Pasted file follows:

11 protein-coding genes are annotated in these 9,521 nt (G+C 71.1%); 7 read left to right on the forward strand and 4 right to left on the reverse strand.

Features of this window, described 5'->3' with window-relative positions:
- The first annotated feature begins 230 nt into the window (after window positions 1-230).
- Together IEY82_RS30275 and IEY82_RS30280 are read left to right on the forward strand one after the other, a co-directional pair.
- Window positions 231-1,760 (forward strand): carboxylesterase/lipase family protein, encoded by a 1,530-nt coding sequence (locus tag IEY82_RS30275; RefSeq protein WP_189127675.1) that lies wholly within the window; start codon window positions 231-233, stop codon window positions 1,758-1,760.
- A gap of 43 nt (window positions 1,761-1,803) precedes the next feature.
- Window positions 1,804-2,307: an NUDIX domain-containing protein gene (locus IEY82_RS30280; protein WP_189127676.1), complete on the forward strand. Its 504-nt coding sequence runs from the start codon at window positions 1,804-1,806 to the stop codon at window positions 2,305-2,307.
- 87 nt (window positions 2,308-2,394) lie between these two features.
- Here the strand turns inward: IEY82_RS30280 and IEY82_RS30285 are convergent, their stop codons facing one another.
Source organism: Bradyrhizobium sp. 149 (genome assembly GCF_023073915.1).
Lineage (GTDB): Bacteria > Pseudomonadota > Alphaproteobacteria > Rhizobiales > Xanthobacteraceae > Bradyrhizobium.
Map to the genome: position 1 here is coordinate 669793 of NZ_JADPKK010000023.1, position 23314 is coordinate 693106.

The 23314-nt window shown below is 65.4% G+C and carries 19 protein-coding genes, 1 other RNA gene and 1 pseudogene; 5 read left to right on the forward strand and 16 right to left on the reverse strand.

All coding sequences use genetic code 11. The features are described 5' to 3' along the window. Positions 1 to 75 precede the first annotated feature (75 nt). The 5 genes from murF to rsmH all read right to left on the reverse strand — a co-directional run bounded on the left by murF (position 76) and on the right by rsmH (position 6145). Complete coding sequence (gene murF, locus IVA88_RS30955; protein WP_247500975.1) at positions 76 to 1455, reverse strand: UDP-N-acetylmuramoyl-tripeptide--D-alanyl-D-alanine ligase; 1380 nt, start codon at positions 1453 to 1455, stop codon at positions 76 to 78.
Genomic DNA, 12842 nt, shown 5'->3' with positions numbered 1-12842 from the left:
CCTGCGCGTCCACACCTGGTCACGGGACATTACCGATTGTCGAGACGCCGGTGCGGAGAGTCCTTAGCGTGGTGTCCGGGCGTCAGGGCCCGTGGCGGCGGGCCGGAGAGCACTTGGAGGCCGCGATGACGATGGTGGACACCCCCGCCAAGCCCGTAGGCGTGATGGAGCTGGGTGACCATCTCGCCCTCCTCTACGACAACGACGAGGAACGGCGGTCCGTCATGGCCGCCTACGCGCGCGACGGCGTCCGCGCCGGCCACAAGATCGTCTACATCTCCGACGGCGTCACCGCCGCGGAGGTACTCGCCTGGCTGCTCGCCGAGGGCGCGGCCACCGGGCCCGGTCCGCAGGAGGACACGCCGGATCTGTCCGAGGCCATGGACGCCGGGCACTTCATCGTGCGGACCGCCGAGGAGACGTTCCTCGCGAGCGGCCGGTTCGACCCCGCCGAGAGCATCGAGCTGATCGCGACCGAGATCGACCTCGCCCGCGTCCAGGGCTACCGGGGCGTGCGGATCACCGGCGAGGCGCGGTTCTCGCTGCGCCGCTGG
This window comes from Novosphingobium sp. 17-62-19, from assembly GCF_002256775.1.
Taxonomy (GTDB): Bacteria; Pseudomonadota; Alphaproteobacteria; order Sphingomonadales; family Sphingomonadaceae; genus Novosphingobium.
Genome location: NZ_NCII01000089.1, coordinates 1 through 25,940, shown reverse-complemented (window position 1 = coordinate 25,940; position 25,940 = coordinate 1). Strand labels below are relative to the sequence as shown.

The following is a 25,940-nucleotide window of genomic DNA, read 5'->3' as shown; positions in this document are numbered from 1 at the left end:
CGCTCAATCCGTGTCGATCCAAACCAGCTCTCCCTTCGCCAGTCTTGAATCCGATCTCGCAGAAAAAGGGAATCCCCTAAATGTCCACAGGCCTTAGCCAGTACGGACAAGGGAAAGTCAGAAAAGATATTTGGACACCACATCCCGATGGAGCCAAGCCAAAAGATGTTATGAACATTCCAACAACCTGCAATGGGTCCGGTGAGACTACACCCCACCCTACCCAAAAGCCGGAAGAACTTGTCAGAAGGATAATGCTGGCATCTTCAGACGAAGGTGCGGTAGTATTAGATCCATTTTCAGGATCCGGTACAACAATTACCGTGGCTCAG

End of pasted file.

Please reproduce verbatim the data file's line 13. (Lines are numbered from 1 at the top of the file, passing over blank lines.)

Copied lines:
The 23314-nt window shown below is 65.4% G+C and carries 19 protein-coding genes, 1 other RNA gene and 1 pseudogene; 5 read left to right on the forward strand and 16 right to left on the reverse strand.